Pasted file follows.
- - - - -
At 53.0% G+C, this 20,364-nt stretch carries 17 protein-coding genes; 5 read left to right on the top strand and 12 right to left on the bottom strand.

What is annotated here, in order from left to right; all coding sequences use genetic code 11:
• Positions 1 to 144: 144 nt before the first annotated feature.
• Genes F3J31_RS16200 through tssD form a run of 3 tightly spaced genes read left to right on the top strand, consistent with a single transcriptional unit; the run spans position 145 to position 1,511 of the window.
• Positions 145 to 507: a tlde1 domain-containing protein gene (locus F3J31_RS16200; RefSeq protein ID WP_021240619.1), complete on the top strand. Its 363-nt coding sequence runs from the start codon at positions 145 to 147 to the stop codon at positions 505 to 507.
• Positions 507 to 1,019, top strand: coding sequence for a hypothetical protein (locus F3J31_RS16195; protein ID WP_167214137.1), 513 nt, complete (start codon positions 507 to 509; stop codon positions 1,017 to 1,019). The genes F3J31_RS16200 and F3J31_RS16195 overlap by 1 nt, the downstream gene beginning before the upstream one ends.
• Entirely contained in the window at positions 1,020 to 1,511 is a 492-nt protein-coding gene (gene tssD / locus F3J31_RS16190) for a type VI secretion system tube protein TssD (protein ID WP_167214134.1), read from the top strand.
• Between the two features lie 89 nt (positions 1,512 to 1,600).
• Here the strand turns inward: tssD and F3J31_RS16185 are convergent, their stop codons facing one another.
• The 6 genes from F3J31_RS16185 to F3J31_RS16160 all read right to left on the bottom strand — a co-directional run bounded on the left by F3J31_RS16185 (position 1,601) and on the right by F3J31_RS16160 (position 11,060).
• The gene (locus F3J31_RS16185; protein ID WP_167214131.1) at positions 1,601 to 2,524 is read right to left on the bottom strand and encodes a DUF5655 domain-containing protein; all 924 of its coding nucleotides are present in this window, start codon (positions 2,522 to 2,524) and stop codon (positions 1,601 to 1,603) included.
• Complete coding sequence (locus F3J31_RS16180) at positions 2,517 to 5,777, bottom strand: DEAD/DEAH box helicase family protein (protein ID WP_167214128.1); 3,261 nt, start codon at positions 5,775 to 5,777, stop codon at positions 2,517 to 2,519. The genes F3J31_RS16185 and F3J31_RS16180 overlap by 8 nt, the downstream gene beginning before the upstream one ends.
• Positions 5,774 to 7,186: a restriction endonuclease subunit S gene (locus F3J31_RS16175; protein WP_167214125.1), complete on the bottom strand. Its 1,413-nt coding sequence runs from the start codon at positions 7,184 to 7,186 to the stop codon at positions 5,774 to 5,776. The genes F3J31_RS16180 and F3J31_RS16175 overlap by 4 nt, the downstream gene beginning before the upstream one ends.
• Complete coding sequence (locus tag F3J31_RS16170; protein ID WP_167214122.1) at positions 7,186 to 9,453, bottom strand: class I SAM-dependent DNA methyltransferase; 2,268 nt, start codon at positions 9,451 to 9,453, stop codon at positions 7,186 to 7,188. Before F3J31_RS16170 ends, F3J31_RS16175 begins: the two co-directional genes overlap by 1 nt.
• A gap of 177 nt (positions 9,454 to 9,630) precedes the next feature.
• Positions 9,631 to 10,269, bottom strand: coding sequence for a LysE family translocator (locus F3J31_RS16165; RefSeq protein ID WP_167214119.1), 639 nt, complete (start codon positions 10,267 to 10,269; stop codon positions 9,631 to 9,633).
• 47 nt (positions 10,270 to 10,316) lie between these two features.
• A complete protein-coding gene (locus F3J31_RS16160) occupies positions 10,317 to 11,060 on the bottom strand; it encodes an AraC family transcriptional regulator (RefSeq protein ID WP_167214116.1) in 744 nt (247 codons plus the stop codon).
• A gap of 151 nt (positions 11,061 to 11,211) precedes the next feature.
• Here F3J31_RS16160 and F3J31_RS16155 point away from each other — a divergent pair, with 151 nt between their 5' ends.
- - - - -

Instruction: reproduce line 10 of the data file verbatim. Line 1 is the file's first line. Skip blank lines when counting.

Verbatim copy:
• The 6 genes from F3J31_RS16185 to F3J31_RS16160 all read right to left on the bottom strand — a co-directional run bounded on the left by F3J31_RS16185 (position 1,601) and on the right by F3J31_RS16160 (position 11,060).